This was the last piece of music written for the album. We liked the idea of having an interlude and something we could play around with production-wise in the studio to give the record a bit more texture. It's a comedown song, but not in a bad way - that feeling in the morning of having found yourself in the night. Almost a lullaby.
Another of the songs that came out of the country getaway. It's about a night spent with a friend who was having a hard time with depression. Night is obviously a running image on the record, which was both a choice and because it's where the band lives, really. Night is where all bands live, and it's also always been the realm of people at the bottom, people who have to hide, who have to make their living in dark hours, who can escape and also find liberation at night. I also like the way the song repeatedly builds and subsides, the way that works with the words.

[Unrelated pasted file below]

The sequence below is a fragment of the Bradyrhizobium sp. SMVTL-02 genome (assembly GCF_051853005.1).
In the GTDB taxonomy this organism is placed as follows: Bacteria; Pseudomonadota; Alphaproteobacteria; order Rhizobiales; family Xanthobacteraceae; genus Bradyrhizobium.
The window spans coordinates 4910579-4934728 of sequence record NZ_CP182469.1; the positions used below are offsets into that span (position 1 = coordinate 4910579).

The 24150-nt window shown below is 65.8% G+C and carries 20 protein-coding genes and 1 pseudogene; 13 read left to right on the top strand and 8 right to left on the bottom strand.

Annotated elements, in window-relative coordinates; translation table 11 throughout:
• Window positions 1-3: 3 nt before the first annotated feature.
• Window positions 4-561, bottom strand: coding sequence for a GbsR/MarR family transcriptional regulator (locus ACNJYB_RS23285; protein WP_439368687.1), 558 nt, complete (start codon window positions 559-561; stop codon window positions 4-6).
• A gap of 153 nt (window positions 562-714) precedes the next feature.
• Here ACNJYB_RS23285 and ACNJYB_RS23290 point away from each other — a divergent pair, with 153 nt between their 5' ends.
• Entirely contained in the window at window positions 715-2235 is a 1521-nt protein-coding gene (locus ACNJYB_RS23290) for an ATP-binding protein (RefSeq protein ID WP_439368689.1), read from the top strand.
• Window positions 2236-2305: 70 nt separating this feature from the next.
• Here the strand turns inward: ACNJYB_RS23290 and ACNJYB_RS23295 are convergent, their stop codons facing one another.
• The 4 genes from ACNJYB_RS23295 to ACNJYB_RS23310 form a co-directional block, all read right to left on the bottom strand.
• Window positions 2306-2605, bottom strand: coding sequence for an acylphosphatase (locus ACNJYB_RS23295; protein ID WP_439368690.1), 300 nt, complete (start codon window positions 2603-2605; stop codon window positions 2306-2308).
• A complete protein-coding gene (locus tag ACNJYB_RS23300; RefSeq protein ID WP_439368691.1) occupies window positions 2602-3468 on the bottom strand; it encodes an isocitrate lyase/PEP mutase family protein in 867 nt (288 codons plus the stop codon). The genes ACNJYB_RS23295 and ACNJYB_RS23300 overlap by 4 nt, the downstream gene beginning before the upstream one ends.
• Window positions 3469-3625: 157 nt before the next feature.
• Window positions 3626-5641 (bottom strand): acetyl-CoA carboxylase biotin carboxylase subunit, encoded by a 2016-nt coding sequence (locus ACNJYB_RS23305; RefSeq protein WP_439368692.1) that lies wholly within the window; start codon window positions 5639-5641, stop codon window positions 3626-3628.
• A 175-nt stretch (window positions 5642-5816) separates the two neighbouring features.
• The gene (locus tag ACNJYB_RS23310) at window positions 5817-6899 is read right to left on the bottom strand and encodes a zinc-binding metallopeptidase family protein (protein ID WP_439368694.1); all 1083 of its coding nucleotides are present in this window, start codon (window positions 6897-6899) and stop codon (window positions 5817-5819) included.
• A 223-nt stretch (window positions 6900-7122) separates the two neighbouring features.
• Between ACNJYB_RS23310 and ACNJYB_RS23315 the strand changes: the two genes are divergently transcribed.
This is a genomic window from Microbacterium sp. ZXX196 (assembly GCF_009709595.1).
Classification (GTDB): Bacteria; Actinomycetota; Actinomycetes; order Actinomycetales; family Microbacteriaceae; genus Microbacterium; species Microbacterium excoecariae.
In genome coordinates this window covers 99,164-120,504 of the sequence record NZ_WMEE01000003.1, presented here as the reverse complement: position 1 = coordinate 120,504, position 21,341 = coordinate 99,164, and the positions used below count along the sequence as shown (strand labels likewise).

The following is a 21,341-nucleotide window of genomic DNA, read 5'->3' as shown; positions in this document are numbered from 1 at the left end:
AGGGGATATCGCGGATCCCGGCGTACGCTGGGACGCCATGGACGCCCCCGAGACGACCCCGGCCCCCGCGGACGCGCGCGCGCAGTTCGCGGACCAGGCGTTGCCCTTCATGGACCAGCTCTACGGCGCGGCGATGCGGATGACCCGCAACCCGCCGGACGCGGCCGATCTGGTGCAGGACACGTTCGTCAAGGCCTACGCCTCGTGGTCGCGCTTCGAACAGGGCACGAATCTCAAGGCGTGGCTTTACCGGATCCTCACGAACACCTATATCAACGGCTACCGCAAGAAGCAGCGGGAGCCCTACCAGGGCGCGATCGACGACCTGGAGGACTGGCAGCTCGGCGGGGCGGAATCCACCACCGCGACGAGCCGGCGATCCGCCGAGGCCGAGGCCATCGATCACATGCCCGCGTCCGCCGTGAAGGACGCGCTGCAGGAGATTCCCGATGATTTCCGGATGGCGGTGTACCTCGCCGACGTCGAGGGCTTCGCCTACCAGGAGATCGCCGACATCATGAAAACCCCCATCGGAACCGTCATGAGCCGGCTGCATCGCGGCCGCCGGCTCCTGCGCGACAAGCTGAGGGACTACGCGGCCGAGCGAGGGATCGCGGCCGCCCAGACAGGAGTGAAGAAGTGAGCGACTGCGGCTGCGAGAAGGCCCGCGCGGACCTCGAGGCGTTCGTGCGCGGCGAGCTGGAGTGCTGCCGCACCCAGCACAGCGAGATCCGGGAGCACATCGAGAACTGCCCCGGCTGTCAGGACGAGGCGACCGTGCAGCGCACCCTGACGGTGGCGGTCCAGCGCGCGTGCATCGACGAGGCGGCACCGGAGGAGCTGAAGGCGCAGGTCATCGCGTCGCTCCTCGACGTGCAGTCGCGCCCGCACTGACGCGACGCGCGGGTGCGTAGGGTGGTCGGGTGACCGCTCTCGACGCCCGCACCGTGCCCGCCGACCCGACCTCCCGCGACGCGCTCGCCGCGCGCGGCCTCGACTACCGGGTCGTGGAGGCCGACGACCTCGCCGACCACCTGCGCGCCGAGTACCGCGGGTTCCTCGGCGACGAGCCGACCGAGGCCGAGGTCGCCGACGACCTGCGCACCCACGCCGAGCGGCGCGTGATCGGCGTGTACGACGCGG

It took me about a year to write the lyrics for this song. It's had other titles and we played it live for a while with other words, but I was never happy with it. I probably would have scrapped it altogether if the others weren't so keen to have it on the album. I was working on it when the new year was ticking over, sitting at home by myself, and I think I finished it a few days before we started recording. In the end I wrote it as the last song, as a kind of mirror or opposite to "Twist In The Dark" – the word "Lux" comes from the measurement of light. I didn't want the album to have a definitive end, more just a way to keep moving on, to keep on the ideas of transformation and release. When we recorded it, it finally found the propulsion it had been missing up to that point, I think.